As for The Rubber Ball of the American Right, his priorities have been refocused since his father’s death two months ago.  Aside from a once a week appearance on Mark Dankof’s America for the Republic Broadcasting Network, and a rare op-ed piece for brass-knuckled print outlets like the American Free Press and the Proud Political Junkie’s Gazette, public visibility as a political activist for the paleo-conservative, America First sector of the American political spectrum has noticeably waned. He has resumed his pulpit ministry calling with San Antonio’s Immanuel Lutheran Church, and is occasionally spotted in local hospitals visiting the sick, or in especially grim missions of calling on the U. S. Military’s wounded at Brooke Army Medical Center (BAMC).  His lips noticeably tighten; the jaw suddenly tenses, when these latter pastoral visitations are mentioned.
     The Rubber Ball succumbed to the temptation to editorialize on the impact of the wars:

     “I don’t talk about this stuff when visiting wounded kids or consoling families, but the Iraq-Afghanistan war of counterinsurgency in Central Asia illustrates how screwed up the American Right really is.  We’ve killed thousands of people, put our own kids in a couple of unwinnable wars under false pretenses, and are in the process of running up a tab of at least 3 trillion dollars for a debacle that has no perceivable end–and all for the Israeli lobby, the banks, and the energy consortiums, the very folks who own the American political process and its institutions.  The Founding Fathers wouldn’t recognize the place.  You can have Kemp, John Hagee, John McCain, and all the rest.  I’ll take Washington and Jefferson, thank you.”
     Driving around San Antonio for 3 straight days with him is a surreal experience, quite unlike any other in my brief career in political journalism.  In any given day, he pops up at Gold’s Gym in the wee hours for treadmill, weight machine, and swimming pool; spins by his own congregational office at Immanuel Lutheran Church in a changing neighborhood on the Alamo City’s Southside; responds to a sudden emergency hospital crisis involving virtually anyone in any part of town; checks up on his wife’s rehabilitation sessions through the University of Texas hospital system; descends upon several of the city’s major bookstore outlets to snap up his usual panoply of newspapers, magazines, and news journals for instant digestion; returns 10 phone calls made daily to his published cell phone number in any 3 hour segment of time; and diverts to Bracken Gun Range on the city’s Northside to join his network of gun enthusiasts in possession of the most amazing array of weaponry I have ever seen displayed in one place at one time.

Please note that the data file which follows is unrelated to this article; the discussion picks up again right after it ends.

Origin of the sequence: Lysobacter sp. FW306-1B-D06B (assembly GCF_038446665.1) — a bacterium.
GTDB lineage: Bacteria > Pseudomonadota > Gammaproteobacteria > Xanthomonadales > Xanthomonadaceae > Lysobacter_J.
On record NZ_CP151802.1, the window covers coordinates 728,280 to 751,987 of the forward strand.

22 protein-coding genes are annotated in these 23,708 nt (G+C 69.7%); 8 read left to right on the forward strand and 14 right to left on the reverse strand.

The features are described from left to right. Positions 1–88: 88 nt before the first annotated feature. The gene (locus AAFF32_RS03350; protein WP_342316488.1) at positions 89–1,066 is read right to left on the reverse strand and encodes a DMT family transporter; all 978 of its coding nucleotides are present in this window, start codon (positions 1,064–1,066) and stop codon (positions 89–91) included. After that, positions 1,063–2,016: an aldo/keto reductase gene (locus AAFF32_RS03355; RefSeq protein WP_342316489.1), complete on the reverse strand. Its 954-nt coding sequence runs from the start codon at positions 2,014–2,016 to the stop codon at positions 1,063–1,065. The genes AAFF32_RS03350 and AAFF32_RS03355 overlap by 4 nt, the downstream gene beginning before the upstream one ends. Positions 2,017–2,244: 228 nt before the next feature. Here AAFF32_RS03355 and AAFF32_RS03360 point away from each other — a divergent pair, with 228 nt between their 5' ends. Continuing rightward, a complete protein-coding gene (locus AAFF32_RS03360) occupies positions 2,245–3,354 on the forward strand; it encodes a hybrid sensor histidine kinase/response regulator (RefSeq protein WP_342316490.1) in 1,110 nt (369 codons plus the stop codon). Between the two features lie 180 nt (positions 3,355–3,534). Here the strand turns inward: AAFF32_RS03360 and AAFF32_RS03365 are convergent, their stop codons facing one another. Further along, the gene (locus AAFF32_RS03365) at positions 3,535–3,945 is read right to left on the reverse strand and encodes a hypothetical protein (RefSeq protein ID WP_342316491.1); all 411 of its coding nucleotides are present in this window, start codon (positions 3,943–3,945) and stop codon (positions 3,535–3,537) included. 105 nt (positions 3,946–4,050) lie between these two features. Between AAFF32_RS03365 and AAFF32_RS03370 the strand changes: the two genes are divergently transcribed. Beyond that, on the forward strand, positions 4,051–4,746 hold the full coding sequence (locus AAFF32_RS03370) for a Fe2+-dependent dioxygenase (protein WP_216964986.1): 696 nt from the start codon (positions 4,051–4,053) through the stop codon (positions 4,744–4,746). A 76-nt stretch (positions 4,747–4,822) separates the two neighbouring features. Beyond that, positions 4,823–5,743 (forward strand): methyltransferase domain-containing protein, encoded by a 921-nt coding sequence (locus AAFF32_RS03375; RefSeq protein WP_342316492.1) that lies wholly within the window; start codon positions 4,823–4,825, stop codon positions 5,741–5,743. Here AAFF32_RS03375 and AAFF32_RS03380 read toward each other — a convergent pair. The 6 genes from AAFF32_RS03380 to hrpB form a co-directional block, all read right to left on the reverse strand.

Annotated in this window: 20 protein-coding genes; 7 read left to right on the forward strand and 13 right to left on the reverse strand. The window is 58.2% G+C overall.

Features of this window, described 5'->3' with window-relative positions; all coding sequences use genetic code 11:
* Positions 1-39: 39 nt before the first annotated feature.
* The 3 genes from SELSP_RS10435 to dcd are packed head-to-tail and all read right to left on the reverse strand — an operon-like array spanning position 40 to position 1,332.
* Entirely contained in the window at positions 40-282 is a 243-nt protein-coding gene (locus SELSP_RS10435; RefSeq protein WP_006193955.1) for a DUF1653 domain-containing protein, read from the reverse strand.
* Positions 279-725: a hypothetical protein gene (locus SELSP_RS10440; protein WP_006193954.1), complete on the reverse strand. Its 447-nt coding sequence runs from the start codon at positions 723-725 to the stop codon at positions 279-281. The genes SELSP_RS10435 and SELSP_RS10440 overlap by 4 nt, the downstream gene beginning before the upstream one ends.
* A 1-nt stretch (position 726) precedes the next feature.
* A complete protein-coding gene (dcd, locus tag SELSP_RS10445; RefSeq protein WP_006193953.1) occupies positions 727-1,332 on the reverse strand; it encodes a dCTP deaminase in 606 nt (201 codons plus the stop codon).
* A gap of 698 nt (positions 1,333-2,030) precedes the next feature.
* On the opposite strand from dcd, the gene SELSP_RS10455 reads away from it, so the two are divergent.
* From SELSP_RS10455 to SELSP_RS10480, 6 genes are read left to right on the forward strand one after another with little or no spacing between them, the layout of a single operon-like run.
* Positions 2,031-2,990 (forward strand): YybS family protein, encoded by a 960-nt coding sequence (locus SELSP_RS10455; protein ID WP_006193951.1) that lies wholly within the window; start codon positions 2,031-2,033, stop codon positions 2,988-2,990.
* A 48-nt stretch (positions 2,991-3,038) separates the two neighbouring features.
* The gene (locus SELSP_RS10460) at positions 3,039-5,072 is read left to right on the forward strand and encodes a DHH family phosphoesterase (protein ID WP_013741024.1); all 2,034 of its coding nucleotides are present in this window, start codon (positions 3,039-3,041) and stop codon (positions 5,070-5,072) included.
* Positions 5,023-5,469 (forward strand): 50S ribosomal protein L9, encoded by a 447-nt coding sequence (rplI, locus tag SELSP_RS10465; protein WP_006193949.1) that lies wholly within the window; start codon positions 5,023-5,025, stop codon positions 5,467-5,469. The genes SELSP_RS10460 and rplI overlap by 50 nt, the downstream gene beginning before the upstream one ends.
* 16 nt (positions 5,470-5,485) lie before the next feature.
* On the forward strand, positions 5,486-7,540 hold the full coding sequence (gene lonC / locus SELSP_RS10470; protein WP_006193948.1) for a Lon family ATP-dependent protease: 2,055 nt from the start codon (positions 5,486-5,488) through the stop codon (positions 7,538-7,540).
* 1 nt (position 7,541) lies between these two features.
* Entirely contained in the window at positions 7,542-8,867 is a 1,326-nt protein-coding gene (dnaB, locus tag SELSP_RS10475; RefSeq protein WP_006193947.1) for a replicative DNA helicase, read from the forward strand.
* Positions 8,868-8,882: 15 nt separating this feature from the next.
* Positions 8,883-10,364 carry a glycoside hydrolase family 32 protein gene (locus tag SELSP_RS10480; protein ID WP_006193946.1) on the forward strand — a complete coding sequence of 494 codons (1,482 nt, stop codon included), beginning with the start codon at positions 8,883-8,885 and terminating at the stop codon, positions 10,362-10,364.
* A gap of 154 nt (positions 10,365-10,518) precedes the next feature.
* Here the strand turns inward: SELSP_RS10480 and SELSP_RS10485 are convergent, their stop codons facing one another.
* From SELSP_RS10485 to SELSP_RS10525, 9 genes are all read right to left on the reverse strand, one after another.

The gun range encounter brought me into contact for the first time with an American subculture unimaginable in my native Iran.  Dankof introduced me to some of the regular denizens who inhabit his area of the armed camp. Many were decked out in camouflage gear, hunting boots, cowboy hats, and shooting glasses.  They all knew him by first name, and gathered eagerly around his table to talk shop, and to learn the identity of his unusual female companion for the afternoon session of controlled gunfire. Logos from various military and gun organizations adorned their gym bags and rifle cases. Range tables were stocked with revolvers, semi-automatic handguns, high powered rifles with long-range optical scopes, shotguns, boxes of ammunition, headphones for hearing protection, and even infrared technology for night vision shooting.

     “My father taught me how to use a gun many years ago,” he explained.  “We never went hunting, only to the ranges for regular target practice.  He and I would compete with each other with the Model 1911 Colt .45 auto, and the Winchester Model 94 in .30-.30 [John Wayne’s lever action rifle in the Western movies].  It’s a fact that I never outshot him once.  When we lived in Iran decades ago, he was still beating me at racquetball, when I was 20 and he was 55.  I still feel his presence out here when I come to practice.”

     The conversation between volleys of piercing gun blasts turned naturally to The Rubber Ball’s younger days in my homeland.  “I really loved Iran,” he remembered with more than a trace of wistfulness.  “It was my plan to return there after college, to learn the language, and to travel as extensively within the country as possible.  The Revolution changed all of that in a heartbeat.”